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The show was sparsely attended, but Arby and her excellent band hardly seemed to care. On the recent Timbuktu Tarab (Clermont Music) they play local instruments like n'goni and spike fiddle, but live they used only guitars—one acoustic and one electric—plus electric bass and trap drums (the drummer did switch to calabash for one song). What their setup lacked in interesting timbres they more than made up for with personality and intensity.
Steely, sharp, strong, and precise, Arby's voice can cut through any number of instruments. The music her band plays kind of splits the difference between the classic Malian blues associated with her cousin Ali Farka Toure and the desert rock of groups like Tinariwen and Etran Finatawa—but none of them can sing like Arby. The only person who even came close to stealing some of her thunder was her 17-year-old lead guitar player, Abdramane Touré, a tall and lanky wunderkind with a preternatural mastery of the music. He definitely indulged in some rock-star flash, peppering his solos with occasional hammer-ons and pick slides, but nothing he did sounded out of context. For most of the set he struck a coolly indifferent pose, but when Arby introduced him at the end of the set he couldn't suppress a huge grin—he was having a blast.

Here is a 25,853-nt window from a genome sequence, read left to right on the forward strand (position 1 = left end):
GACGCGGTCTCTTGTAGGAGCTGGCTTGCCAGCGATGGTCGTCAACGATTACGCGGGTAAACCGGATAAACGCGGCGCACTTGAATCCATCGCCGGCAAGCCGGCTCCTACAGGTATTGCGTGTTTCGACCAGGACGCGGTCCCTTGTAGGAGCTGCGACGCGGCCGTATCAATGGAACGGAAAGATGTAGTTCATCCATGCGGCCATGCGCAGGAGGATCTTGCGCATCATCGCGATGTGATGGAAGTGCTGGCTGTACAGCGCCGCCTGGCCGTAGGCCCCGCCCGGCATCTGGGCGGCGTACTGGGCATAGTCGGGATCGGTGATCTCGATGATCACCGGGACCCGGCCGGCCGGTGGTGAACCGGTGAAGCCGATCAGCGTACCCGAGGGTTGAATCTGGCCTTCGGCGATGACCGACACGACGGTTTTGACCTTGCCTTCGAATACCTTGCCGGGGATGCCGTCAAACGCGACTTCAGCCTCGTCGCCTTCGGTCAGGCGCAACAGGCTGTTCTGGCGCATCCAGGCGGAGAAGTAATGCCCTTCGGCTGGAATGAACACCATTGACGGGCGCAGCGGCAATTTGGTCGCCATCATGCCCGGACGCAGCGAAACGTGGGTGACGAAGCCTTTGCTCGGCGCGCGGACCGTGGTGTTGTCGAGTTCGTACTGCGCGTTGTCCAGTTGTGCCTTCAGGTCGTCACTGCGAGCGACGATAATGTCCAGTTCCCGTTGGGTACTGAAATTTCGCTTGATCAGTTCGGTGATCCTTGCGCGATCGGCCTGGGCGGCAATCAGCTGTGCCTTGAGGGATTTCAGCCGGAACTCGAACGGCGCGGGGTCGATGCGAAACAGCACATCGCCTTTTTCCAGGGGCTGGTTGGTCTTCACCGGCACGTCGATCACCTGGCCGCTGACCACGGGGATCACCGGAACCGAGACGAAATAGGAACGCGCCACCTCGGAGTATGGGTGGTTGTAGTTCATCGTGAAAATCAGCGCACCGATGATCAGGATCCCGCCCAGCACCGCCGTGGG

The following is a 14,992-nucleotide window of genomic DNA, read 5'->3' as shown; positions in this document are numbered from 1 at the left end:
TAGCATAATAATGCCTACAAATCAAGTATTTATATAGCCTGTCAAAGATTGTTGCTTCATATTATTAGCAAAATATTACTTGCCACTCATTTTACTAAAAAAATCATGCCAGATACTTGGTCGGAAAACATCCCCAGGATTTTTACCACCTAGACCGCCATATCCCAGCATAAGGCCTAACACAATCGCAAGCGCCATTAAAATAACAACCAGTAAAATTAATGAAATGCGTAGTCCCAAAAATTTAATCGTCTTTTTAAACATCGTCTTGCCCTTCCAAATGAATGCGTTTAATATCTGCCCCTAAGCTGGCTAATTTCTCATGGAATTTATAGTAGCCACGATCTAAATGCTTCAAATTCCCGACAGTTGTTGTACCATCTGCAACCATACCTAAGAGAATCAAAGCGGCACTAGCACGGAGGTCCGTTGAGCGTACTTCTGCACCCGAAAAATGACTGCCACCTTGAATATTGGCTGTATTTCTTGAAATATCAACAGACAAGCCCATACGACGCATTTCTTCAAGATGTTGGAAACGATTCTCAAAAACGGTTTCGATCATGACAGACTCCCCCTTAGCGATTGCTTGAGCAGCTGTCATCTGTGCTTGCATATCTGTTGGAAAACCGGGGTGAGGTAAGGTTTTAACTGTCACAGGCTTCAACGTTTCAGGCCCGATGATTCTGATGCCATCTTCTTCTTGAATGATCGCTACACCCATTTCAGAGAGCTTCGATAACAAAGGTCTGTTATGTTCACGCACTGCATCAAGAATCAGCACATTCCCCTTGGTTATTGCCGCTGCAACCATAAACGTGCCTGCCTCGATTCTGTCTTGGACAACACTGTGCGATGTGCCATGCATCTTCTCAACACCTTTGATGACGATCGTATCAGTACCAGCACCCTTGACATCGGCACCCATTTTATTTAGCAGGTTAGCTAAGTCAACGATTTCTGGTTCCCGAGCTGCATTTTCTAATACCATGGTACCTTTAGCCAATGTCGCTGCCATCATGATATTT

Arby also sat in with the headliners, the Sway Machinery, who sounded terrific for the five songs I caught. But her full band is playing again tonight at Logan Square Auditorium with the excellent Kenyan group Kenge Kenge, and I can't recommend the show highly enough.
Below you can check out "Khaira," one of the many great songs from Timbuktu Tarab:
David Binney and Alan Ferber, In the Paint (Posi-Tone)
Hakim, Tigi Tigi (Caravan)
Francesco Bearzatti Tinissima Quartet, Suite for Tina Modotti (Parco Della Musica)
Bernhard Lang, DW 8, 15, 3 (Col Legno)
Ronie Jorge e os Ladrões de Bicicleta, Frascos Comprimidos Compressas (Gira)